I’ve just read a brilliant first-person narrative which exploits this idea of unreliable narrators—The Girls by Lori Lansens, about a pair of conjoined twins. It’s excellent.

      Reply

  3. I think you’ve nailed it with the lying – that is the one thing that is a lot harder to do in third (though denial is another thing completely!!!). For me the main problem with first person is that it’s actually very hard to use well because it’s so easy for an author to get lost in the intimate nature and they end up going off on crazy tangents (not to mention the whole telling not showing).

    Hope it goes well with the specialist!

    Reply

    • Yes, I totally agree, Amanda. In first person, the temptation is REALLY STRONG to tell more than you show, to go off on a tangent, to ramble on because the narrative voice just takes you there. You have to keep a rein on it as much as possible. It can be hard!

      Reply

  4. Thanks for clearing that up, Julie – it all makes sense now!
    Really enjoying these posts. Hope your hands keep on cooperating.

    Reply

    • You’re very welcome, Jo. Thank you very much for the question, it made me think (and still is).

      Reply

  5. That’s a really good point about the lying. There’s an Anna Maxted book (Running in Heels, I think) where the heroine is lying to herself all the way through about her own health. In the 1st person narrative, all you hear is how the ballet dancers she works with are starving themselves into osteoporosis, but it’s not until her best friend sits her down and forces her to talk about her weight that the heroine admits to the reader she’s becoming anorexic. It’s really well done.

    One of the things I struggle with when I’m writing 1st person is how the character physically sees herself, compared to how others do. I have a book where my heroine would consider herself reasonably attractive, but to the hero she’s the most beautiful creature ever. It’s literally in the eye of the beholder. From her POV, she reckons he thinks she’s kinda cute, but from his POV she’s much lovelier than that. In 1st person this is harder to convey: she’s the beholder of her own beauty (or lack thereof). Do I fall into the trap of the heroine being the only person not to notice she’s a dazzling beauty? Will it come across as false humility? A lot of it is, of course, to do with her own self-confidence, and that’s a whole other issue to deal with.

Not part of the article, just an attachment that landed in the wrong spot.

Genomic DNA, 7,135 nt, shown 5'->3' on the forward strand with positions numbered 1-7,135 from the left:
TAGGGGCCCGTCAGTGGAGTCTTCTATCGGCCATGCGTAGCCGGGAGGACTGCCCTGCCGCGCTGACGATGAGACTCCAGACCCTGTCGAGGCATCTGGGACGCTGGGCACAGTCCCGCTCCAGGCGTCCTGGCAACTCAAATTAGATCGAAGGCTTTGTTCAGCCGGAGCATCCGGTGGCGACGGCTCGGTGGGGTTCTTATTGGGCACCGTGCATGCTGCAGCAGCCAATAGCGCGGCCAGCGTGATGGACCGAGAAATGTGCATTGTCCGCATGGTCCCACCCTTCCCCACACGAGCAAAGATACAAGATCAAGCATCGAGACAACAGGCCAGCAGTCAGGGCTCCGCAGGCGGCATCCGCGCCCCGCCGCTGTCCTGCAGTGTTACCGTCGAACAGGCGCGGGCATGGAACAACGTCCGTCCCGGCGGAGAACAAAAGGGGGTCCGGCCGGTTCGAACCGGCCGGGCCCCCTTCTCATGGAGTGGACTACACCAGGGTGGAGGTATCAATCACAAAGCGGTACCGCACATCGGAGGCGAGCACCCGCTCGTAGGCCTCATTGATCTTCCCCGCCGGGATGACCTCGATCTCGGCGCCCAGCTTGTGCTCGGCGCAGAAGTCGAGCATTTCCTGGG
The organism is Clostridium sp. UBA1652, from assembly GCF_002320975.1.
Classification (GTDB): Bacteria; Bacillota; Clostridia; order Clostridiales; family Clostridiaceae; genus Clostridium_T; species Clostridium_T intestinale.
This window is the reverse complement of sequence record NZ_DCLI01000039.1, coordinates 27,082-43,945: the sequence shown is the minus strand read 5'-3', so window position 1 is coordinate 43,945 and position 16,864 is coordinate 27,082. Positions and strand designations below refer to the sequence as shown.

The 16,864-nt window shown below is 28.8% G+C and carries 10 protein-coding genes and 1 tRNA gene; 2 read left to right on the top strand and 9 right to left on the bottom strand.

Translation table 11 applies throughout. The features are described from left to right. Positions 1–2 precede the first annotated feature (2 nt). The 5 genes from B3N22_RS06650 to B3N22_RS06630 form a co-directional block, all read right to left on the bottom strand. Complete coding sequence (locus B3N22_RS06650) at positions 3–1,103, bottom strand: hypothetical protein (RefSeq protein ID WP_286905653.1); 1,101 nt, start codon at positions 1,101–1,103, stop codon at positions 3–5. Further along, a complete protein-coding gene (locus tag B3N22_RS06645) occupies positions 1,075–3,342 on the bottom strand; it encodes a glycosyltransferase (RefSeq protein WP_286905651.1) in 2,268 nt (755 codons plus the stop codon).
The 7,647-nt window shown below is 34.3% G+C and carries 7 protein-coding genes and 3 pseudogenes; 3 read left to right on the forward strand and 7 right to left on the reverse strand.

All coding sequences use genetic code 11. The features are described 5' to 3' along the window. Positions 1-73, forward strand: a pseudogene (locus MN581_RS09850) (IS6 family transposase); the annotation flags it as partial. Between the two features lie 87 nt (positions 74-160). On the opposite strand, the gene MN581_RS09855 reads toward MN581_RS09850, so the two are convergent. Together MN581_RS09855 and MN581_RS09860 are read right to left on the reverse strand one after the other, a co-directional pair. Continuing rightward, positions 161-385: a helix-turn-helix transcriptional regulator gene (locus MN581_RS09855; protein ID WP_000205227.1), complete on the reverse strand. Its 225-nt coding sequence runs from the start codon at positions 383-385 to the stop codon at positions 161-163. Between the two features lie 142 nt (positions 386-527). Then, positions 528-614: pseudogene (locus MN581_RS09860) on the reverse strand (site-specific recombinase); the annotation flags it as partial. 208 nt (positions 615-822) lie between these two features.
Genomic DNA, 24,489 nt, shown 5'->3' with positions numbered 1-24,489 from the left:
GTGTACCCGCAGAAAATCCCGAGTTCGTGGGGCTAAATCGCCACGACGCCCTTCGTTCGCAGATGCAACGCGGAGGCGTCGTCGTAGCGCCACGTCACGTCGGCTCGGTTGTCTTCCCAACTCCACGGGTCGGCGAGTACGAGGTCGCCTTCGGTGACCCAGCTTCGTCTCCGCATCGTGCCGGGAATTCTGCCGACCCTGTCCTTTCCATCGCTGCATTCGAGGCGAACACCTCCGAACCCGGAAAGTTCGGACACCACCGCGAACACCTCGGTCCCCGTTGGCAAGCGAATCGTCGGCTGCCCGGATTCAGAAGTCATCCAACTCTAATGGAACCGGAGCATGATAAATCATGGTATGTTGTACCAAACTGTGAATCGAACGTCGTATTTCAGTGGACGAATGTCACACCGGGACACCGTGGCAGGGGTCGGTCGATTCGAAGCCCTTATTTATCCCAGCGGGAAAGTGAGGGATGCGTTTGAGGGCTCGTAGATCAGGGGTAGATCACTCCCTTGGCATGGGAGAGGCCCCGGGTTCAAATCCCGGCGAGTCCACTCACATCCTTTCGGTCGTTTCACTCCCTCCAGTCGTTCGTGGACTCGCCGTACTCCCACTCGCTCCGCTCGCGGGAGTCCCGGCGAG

Reply

    • Ooh Kate, that Maxted book sounds great. I’ll have to look out for that.

      The problem of showing the narrator’s appearance in first person is a perennial one. But really, appearance is so subjective anyway. I reckon you can easily show the hero’s attraction to her, how beautiful he thinks she is, through what he says and does. And if a hero really demonstrates that he thinks a heroine is gorgeous, it always makes me sigh in happiness. My mate Kathy Love does this really well in a lot of her books, where the heroine has a low opinion of her appeal, and the hero’s reaction to her makes her gain self-confidence.

      (In Nina Jones, I reckoned Nina was really, really attractive. And she knew she was all right, but she thought it was all down to how hard she worked on her appearance. Whereas really, she was just stunning to look at. And I hope I got that across by the way the hero reacts to her, even when he’s trying to avoid her!)

      Reply

  6. If you aren’t already sleeping in wrist braces, you probably need to start. It will really help that repetitive motion injury you’ve got going on. And don’t worry about the twitching. If they do what I think they’re going to do, they’ll make it twitch plenty.

    As for the writing part, the first thing that popped into my head was Harry Potter, probably because I’m gearing up for the new movie (as soon as finals are…finalized). By writing the books in 3rd person, we got to see Harry not only as he saw himself, but also as everyone else saw him: Harry as a geeky kid; Harry as the boy who lived; Harry as the fourth champion; Harry as an angry teen… I don’t think Harry would have been relatable or likable if we’d gotten to know him on a first-person basis. For one thing, every book after Goblet of Fire would’ve been written entirely IN ALL CAPS!!!!!! THAT WOULD HAVE GOTTEN TIRING!!!!

    Reply

  7. I’m going to ask about wrist braces when I start physio, Ehle. I’m not sure now that it’s RSI, or at least not all RSI. Thanks for the tip. Have you suffered with this too?

    I think that’s a really good point about Harry Potter. There are some books that just can’t be told in first person, because we do need that distance. And LOL about the ALL CAPS!!!! How true.

    Reply

  8. Just catching up with all these replies and at the same time re reading Victoria Hislop’s the Island, because our local rearing group is doing it. She seems to use a sort of third person intimate POV but she switches POV between characters inside the same paragraph.
    When I had tutorials about writing it was implied that this was a major crime. Is it? What do you think?

    Reply